What must however be done if it is the supreme Ruler from whom the injustice comes? The Lord Jesus and after Him all the Martyrs have by their example clearly shown that injustices should be patiently borne; and this is the highest glory of Christians, namely, to endure injury from all but to cause it to none. What then, will someone say, is there no remedy remaining against the supreme Ruler who abuses his authority and power in violation of all the precepts of divine and human rights? Nay, there doubtless is a remedy remaining derived from human institutions. But when I say this, let no one be of opinion that I wish to favor the fanatical Anabaptists or other factious and mutinous men whom I should rather esteem most worthy of the hatred of all their fellowmen, and even of the severest punishments. To be sure I must speak the truth because the matter rests on this argument: It must not be supposed that those who show in what ways evident tyranny may be opposed without violation to one's conscience are depriving good and legitimate rulers of that authority which God has granted them, or that they are paving the way for seditious risings. Nay rather, it is certain that neither can the authority of Rulers be rendered secure nor can the public peace be maintained (and yet this is the chief goal of all well established politics) unless careful precautions be taken that tyranny may not steal in or if it has already stolen in that it be either abolished or expelled. The question, therefore, is whether subjects can by some just means without offense to God check, or if need be even expel by armed force, the evident tyranny of the supreme Ruler.Question 4 notes.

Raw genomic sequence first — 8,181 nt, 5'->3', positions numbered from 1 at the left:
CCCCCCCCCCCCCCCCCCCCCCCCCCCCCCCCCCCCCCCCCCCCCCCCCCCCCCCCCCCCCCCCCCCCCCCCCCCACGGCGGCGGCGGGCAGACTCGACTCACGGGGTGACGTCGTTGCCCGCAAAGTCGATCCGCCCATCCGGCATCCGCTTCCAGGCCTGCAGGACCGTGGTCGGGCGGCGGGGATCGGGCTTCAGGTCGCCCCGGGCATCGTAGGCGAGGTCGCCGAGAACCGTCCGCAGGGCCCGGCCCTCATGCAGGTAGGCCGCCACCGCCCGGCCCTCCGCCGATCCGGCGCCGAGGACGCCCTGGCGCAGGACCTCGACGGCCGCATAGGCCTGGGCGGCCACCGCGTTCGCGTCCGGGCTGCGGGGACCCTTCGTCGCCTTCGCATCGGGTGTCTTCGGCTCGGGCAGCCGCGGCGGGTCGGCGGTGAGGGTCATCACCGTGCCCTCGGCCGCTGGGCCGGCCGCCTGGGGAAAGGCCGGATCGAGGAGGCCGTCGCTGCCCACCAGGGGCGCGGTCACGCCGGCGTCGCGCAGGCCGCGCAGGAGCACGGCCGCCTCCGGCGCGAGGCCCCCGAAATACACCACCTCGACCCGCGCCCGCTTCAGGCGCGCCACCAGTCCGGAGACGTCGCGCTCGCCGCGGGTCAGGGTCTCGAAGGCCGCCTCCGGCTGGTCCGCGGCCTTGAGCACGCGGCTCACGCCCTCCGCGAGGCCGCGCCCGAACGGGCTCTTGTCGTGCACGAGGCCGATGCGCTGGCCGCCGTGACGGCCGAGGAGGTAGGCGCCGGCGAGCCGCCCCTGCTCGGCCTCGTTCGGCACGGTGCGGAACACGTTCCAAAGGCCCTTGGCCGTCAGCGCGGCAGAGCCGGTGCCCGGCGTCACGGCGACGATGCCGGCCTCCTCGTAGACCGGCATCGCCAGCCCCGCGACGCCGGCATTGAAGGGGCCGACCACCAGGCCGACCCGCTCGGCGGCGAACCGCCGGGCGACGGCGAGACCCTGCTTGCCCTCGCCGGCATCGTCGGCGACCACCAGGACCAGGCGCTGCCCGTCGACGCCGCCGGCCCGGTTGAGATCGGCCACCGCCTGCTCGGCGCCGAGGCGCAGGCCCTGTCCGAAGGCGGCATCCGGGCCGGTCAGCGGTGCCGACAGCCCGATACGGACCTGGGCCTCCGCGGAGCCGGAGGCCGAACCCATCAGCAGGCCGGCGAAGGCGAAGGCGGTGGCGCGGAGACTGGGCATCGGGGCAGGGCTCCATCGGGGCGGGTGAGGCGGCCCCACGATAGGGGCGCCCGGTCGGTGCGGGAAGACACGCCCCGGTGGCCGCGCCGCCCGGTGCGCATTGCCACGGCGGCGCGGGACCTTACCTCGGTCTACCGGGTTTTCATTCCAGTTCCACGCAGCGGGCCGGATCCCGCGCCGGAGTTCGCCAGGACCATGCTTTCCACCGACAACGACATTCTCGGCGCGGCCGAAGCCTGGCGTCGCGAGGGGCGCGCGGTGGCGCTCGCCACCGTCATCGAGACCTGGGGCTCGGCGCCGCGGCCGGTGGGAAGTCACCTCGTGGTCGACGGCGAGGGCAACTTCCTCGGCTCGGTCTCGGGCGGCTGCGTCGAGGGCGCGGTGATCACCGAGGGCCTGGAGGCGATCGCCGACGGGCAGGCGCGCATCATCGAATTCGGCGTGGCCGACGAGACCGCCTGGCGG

Chapter 5. Whether Manifest Tyrants Can Lawfully Be Checked By Armed Force.